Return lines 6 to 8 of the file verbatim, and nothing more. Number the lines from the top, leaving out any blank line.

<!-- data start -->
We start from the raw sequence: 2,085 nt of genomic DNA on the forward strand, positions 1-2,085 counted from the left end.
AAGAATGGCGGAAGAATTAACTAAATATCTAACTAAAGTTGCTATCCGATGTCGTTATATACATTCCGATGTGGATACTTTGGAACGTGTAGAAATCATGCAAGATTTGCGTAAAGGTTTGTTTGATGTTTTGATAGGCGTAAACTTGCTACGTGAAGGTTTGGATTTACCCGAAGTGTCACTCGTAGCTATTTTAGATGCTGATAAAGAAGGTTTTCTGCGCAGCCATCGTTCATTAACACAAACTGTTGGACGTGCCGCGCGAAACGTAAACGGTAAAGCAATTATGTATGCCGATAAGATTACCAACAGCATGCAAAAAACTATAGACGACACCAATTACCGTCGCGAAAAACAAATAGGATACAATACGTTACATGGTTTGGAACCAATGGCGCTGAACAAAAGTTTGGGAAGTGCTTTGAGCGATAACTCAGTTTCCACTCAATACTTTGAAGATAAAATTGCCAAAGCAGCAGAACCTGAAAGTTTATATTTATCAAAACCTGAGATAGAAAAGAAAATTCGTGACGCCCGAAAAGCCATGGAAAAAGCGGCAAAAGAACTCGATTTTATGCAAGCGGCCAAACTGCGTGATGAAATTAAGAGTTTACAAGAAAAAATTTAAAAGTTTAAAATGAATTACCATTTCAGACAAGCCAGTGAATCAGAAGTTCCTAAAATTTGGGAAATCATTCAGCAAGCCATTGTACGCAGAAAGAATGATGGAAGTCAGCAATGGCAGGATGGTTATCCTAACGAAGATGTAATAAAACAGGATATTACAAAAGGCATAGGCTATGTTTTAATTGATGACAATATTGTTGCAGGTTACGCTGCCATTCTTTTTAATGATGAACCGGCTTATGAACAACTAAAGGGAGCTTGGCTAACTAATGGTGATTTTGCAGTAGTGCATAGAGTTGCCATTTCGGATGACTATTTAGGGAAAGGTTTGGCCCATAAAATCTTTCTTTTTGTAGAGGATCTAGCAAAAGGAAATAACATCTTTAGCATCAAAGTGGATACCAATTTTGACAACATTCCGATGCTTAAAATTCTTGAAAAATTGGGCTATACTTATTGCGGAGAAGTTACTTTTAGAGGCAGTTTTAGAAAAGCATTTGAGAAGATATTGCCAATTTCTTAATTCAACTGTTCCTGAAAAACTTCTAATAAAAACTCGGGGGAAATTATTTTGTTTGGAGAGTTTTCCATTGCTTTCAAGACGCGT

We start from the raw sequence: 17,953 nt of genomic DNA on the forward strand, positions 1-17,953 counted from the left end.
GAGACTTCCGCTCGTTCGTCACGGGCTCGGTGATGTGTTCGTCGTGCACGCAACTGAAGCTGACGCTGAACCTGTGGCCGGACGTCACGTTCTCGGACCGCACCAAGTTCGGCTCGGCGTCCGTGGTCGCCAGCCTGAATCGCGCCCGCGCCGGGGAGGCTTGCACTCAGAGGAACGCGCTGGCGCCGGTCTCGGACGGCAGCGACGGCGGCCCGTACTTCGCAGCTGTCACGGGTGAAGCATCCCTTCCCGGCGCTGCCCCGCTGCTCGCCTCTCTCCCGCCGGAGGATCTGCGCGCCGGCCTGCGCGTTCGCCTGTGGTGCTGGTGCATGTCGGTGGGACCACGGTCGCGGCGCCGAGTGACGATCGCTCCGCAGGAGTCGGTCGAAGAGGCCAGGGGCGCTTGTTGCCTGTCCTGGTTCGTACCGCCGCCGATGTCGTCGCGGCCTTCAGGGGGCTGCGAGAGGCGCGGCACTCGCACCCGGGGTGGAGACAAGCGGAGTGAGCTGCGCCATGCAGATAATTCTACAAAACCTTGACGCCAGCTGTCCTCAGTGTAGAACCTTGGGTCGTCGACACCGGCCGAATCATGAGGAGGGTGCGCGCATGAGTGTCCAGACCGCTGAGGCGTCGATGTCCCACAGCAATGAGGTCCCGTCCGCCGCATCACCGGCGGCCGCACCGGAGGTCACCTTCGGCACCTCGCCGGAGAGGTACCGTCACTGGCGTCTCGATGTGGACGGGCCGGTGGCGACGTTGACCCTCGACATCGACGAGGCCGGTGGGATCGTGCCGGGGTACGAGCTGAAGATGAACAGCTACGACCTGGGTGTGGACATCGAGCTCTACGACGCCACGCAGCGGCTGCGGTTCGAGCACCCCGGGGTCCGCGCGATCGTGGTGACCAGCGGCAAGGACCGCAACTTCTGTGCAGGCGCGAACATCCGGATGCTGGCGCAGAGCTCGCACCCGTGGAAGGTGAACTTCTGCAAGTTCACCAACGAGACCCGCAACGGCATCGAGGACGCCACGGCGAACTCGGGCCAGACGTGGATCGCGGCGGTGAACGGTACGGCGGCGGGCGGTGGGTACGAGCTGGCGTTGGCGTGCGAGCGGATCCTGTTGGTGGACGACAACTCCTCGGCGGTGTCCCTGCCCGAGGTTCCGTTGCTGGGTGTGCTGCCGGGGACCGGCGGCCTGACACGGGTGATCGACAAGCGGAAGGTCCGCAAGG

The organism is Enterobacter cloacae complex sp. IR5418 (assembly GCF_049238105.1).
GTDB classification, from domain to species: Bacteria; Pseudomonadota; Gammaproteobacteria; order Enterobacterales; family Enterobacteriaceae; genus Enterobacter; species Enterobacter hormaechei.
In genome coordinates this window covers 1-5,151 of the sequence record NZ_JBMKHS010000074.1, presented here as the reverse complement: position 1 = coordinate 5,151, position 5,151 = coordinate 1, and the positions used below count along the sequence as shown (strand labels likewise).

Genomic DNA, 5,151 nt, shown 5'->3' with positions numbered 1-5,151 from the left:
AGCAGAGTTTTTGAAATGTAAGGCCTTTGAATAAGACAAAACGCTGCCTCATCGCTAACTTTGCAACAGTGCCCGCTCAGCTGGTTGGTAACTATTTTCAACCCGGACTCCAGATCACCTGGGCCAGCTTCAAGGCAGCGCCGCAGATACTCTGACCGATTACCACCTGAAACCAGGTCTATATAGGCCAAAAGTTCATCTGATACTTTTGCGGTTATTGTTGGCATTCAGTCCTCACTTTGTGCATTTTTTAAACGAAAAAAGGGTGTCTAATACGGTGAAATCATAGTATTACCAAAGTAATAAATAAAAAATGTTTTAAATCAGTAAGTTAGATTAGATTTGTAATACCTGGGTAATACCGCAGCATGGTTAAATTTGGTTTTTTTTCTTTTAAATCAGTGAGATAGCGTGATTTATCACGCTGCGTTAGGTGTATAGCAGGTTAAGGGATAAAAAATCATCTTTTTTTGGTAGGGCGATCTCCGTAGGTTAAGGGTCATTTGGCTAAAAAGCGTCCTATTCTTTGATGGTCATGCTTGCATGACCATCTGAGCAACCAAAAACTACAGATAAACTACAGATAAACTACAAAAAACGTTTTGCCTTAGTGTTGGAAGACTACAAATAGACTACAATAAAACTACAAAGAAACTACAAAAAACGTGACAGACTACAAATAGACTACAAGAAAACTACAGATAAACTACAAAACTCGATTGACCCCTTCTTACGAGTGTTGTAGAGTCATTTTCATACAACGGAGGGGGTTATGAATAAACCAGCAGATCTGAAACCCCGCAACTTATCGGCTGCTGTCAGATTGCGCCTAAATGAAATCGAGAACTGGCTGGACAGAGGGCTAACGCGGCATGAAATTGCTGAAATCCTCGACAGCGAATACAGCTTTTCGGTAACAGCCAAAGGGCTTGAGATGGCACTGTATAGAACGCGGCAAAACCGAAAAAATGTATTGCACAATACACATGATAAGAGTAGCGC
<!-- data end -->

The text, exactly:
GTDB classification, from domain to species: Bacteria; Pseudomonadota; Gammaproteobacteria; order Enterobacterales; family Enterobacteriaceae; genus Enterobacter; species Enterobacter hormaechei.
In genome coordinates this window covers 1-5,151 of the sequence record NZ_JBMKHS010000074.1, presented here as the reverse complement: position 1 = coordinate 5,151, position 5,151 = coordinate 1, and the positions used below count along the sequence as shown (strand labels likewise).

Genomic DNA, 5,151 nt, shown 5'->3' with positions numbered 1-5,151 from the left: